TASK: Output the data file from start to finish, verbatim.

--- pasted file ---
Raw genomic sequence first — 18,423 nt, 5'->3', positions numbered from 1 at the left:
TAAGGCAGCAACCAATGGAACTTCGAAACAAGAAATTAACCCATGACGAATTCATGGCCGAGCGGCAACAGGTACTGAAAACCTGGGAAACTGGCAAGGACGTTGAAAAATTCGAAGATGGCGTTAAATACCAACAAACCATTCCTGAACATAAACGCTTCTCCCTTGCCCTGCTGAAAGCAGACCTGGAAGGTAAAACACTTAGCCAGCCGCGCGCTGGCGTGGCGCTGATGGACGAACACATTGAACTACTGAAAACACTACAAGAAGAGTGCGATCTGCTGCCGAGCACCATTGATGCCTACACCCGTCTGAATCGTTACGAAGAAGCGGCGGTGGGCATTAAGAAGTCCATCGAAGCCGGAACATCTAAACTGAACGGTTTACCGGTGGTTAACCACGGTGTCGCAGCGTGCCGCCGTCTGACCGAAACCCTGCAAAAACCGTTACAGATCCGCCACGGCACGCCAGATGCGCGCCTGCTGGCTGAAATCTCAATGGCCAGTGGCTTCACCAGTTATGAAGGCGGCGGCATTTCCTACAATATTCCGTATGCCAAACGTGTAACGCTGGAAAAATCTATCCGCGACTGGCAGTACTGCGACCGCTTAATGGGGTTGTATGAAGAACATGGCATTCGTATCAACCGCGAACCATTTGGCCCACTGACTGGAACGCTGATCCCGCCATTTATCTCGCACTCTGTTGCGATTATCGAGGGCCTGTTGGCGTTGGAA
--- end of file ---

Raw genomic sequence first — 18,423 nt, 5'->3', positions numbered from 1 at the left:
TAAGGCAGCAACCAATGGAACTTCGAAACAAGAAATTAACCCATGACGAATTCATGGCCGAGCGGCAACAGGTACTGAAAACCTGGGAAACTGGCAAGGACGTTGAAAAATTCGAAGATGGCGTTAAATACCAACAAACCATTCCTGAACATAAACGCTTCTCCCTTGCCCTGCTGAAAGCAGACCTGGAAGGTAAAACACTTAGCCAGCCGCGCGCTGGCGTGGCGCTGATGGACGAACACATTGAACTACTGAAAACACTACAAGAAGAGTGCGATCTGCTGCCGAGCACCATTGATGCCTACACCCGTCTGAATCGTTACGAAGAAGCGGCGGTGGGCATTAAGAAGTCCATCGAAGCCGGAACATCTAAACTGAACGGTTTACCGGTGGTTAACCACGGTGTCGCAGCGTGCCGCCGTCTGACCGAAACCCTGCAAAAACCGTTACAGATCCGCCACGGCACGCCAGATGCGCGCCTGCTGGCTGAAATCTCAATGGCCAGTGGCTTCACCAGTTATGAAGGCGGCGGCATTTCCTACAATATTCCGTATGCCAAACGTGTAACGCTGGAAAAATCTATCCGCGACTGGCAGTACTGCGACCGCTTAATGGGGTTGTATGAAGAACATGGCATTCGTATCAACCGCGAACCATTTGGCCCACTGACTGGAACGCTGATCCCGCCATTTATCTCGCACTCTGTTGCGATTATCGAGGGCCTGTTGGCGTTGGAA